Biological Control of Pests
at the Royal Botanic Garden, Edinburgh, Scotland

by Pat Clifford, Senior Horticulturist
Click images to enlarge

At the beginning of the 2006 season our Nelumbos nearly succumbed to a nasty infestation of the red spider mite (Tetranychus urticae). A solution had to be found fast. At RBGE the policy is to use biological control whenever possible. This is particularly important when dealing with ponds, which may or may not contain fish. In this case we opted for the Fast-Action Mite Predator (Phytoseuilus persimilis).  

Above and left, red spider mite infestation.
Below, after treatment.

 They arrive in a small bottle which contains 400 adults packed in vermiculite which are released onto the affected plants. The tiny 0.5mm (0.02") females then begin feeding and laying eggs, up to 60 at a time, in the spider mite concentrations.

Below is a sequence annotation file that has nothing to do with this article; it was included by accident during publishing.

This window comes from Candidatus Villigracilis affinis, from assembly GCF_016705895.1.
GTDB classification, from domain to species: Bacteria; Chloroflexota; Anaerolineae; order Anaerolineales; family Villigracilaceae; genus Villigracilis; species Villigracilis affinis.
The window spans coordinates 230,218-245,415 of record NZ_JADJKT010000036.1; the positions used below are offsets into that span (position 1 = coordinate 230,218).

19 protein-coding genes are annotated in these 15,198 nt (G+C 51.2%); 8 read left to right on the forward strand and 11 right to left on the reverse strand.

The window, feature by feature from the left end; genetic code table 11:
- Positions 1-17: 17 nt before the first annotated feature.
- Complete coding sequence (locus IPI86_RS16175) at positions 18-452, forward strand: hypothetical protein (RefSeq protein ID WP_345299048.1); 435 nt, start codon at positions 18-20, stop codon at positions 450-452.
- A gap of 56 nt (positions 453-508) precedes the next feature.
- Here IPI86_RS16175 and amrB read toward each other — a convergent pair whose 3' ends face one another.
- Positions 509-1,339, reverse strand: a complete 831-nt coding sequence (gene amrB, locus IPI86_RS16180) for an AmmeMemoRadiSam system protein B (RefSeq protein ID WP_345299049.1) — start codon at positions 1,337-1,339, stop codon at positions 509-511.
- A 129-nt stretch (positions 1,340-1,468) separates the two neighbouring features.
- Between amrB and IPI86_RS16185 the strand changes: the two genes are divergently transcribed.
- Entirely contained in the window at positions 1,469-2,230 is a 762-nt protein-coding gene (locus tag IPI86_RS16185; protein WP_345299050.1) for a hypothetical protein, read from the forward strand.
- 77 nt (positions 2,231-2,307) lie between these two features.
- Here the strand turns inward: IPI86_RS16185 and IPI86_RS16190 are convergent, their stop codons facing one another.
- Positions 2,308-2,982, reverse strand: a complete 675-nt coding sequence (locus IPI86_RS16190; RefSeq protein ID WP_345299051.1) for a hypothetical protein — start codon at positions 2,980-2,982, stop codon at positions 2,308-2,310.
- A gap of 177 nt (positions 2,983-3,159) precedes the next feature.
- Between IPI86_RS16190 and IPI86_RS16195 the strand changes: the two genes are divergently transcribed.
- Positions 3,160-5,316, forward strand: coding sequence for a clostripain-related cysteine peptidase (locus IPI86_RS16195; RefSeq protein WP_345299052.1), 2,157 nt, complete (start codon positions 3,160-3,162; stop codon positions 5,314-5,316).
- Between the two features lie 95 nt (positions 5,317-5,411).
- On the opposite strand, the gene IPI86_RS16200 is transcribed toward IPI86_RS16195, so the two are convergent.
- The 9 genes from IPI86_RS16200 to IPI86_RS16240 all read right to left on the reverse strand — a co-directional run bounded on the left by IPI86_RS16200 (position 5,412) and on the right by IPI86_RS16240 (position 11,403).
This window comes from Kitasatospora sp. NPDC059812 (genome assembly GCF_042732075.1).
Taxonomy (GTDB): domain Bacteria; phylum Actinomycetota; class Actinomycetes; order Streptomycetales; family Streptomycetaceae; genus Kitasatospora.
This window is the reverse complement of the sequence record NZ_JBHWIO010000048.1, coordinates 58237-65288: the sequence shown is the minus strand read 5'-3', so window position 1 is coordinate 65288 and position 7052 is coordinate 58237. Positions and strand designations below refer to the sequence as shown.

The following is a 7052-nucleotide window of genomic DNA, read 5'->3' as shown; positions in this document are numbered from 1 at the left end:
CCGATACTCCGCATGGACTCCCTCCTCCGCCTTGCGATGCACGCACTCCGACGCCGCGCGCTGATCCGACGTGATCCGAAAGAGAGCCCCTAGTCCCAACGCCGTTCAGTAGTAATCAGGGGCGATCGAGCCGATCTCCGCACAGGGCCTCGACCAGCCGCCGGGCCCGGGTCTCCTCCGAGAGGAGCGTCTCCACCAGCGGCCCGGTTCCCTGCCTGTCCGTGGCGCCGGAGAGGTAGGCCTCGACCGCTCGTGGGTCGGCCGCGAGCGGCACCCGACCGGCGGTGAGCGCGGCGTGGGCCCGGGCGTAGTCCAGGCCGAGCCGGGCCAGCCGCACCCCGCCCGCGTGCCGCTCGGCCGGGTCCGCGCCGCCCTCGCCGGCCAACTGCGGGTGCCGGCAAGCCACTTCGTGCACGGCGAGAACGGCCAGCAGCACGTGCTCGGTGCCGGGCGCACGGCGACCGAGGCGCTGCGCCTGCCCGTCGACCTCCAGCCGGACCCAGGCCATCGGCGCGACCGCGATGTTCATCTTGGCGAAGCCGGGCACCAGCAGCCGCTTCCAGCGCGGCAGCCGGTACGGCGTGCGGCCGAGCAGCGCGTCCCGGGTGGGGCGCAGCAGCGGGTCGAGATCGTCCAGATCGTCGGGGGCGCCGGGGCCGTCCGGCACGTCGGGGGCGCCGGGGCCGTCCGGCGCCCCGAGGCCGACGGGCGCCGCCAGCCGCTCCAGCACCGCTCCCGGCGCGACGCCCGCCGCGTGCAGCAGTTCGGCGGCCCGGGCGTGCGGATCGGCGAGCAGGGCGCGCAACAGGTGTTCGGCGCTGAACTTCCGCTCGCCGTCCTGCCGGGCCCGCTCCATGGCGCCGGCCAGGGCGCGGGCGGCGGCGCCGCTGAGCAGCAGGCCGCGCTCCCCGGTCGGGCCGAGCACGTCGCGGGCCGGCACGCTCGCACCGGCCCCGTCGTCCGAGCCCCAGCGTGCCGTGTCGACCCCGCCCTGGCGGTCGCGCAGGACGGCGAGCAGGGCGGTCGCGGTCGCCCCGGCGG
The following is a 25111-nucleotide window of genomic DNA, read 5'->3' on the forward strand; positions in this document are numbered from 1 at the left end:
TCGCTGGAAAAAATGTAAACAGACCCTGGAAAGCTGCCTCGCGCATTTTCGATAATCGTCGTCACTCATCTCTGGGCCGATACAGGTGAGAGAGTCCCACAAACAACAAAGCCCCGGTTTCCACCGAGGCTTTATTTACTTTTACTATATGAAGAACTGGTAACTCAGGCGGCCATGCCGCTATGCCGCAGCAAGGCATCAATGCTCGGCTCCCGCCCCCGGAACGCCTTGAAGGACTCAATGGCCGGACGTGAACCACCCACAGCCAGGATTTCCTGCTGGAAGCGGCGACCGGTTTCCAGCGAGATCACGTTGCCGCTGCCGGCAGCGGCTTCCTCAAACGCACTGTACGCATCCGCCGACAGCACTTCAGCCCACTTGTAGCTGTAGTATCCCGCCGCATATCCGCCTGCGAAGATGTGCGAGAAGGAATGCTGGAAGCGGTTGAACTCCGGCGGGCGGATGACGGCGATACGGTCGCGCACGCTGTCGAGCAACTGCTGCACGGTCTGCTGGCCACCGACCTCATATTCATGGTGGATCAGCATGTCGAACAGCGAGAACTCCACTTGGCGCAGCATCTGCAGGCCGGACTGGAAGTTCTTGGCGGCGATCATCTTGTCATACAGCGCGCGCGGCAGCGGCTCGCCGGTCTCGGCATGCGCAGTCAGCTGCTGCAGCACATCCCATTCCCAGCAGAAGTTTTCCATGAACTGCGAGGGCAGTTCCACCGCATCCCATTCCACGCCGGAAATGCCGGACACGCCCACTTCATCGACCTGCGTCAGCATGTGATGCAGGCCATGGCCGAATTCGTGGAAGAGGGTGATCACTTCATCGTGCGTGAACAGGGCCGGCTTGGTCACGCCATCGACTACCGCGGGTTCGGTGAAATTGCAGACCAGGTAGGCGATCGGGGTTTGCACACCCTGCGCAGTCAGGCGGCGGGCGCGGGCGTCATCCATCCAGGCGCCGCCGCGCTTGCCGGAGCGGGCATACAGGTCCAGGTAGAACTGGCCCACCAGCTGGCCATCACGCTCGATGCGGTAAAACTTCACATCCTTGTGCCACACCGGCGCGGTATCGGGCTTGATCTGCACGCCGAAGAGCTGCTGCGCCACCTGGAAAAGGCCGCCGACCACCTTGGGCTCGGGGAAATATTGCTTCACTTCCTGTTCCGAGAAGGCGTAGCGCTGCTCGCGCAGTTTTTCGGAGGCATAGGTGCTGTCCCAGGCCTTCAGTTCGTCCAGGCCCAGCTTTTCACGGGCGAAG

These voracious predators have to hunt and eat constantly to survive. Their huge appetites in fact contribute to their own demise - when they've eaten all the spider mites they starve. If another infestation occurs more need to be added. The predators need to be in conditions with a minimum temperature of 16°C (60°F) and high relative humidity of 60-90%, which is ideal for our tropical glasshouses. They are unbelievably fast acting and effective.





 See Pat's biological control of aphids that afflict Victoria here

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